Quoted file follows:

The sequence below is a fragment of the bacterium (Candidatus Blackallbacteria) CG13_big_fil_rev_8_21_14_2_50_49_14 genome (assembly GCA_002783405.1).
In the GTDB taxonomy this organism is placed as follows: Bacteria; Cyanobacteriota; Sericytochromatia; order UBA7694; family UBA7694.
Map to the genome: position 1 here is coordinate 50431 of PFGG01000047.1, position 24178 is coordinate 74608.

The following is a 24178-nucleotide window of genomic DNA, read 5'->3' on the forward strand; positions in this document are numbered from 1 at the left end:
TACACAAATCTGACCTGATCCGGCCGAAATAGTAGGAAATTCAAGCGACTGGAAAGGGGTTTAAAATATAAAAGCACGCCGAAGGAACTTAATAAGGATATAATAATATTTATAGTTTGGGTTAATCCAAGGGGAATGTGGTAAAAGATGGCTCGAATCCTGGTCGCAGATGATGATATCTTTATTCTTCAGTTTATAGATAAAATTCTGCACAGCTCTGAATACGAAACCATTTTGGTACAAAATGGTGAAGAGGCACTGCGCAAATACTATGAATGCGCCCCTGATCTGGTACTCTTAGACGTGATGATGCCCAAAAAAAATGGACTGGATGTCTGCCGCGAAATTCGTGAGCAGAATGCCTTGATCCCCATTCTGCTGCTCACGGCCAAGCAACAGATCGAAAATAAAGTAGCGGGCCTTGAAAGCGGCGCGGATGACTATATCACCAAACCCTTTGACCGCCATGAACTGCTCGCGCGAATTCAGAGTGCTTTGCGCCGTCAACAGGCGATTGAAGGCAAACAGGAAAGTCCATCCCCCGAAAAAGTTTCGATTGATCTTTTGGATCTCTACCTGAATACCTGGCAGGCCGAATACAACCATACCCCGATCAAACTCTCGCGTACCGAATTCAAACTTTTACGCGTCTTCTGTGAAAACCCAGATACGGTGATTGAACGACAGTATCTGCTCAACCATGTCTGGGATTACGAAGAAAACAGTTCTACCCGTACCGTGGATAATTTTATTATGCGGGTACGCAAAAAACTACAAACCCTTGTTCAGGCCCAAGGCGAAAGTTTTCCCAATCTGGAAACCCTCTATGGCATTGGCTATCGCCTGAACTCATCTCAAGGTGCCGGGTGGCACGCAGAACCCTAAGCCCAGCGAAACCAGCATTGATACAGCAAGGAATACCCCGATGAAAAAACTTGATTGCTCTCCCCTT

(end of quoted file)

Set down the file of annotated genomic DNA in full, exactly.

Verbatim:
The sequence below is a fragment of the bacterium (Candidatus Blackallbacteria) CG13_big_fil_rev_8_21_14_2_50_49_14 genome (assembly GCA_002783405.1).
In the GTDB taxonomy this organism is placed as follows: Bacteria; Cyanobacteriota; Sericytochromatia; order UBA7694; family UBA7694.
Map to the genome: position 1 here is coordinate 50431 of PFGG01000047.1, position 24178 is coordinate 74608.

The following is a 24178-nucleotide window of genomic DNA, read 5'->3' on the forward strand; positions in this document are numbered from 1 at the left end:
TACACAAATCTGACCTGATCCGGCCGAAATAGTAGGAAATTCAAGCGACTGGAAAGGGGTTTAAAATATAAAAGCACGCCGAAGGAACTTAATAAGGATATAATAATATTTATAGTTTGGGTTAATCCAAGGGGAATGTGGTAAAAGATGGCTCGAATCCTGGTCGCAGATGATGATATCTTTATTCTTCAGTTTATAGATAAAATTCTGCACAGCTCTGAATACGAAACCATTTTGGTACAAAATGGTGAAGAGGCACTGCGCAAATACTATGAATGCGCCCCTGATCTGGTACTCTTAGACGTGATGATGCCCAAAAAAAATGGACTGGATGTCTGCCGCGAAATTCGTGAGCAGAATGCCTTGATCCCCATTCTGCTGCTCACGGCCAAGCAACAGATCGAAAATAAAGTAGCGGGCCTTGAAAGCGGCGCGGATGACTATATCACCAAACCCTTTGACCGCCATGAACTGCTCGCGCGAATTCAGAGTGCTTTGCGCCGTCAACAGGCGATTGAAGGCAAACAGGAAAGTCCATCCCCCGAAAAAGTTTCGATTGATCTTTTGGATCTCTACCTGAATACCTGGCAGGCCGAATACAACCATACCCCGATCAAACTCTCGCGTACCGAATTCAAACTTTTACGCGTCTTCTGTGAAAACCCAGATACGGTGATTGAACGACAGTATCTGCTCAACCATGTCTGGGATTACGAAGAAAACAGTTCTACCCGTACCGTGGATAATTTTATTATGCGGGTACGCAAAAAACTACAAACCCTTGTTCAGGCCCAAGGCGAAAGTTTTCCCAATCTGGAAACCCTCTATGGCATTGGCTATCGCCTGAACTCATCTCAAGGTGCCGGGTGGCACGCAGAACCCTAAGCCCAGCGAAACCAGCATTGATACAGCAAGGAATACCCCGATGAAAAAACTTGATTGCTCTCCCCTT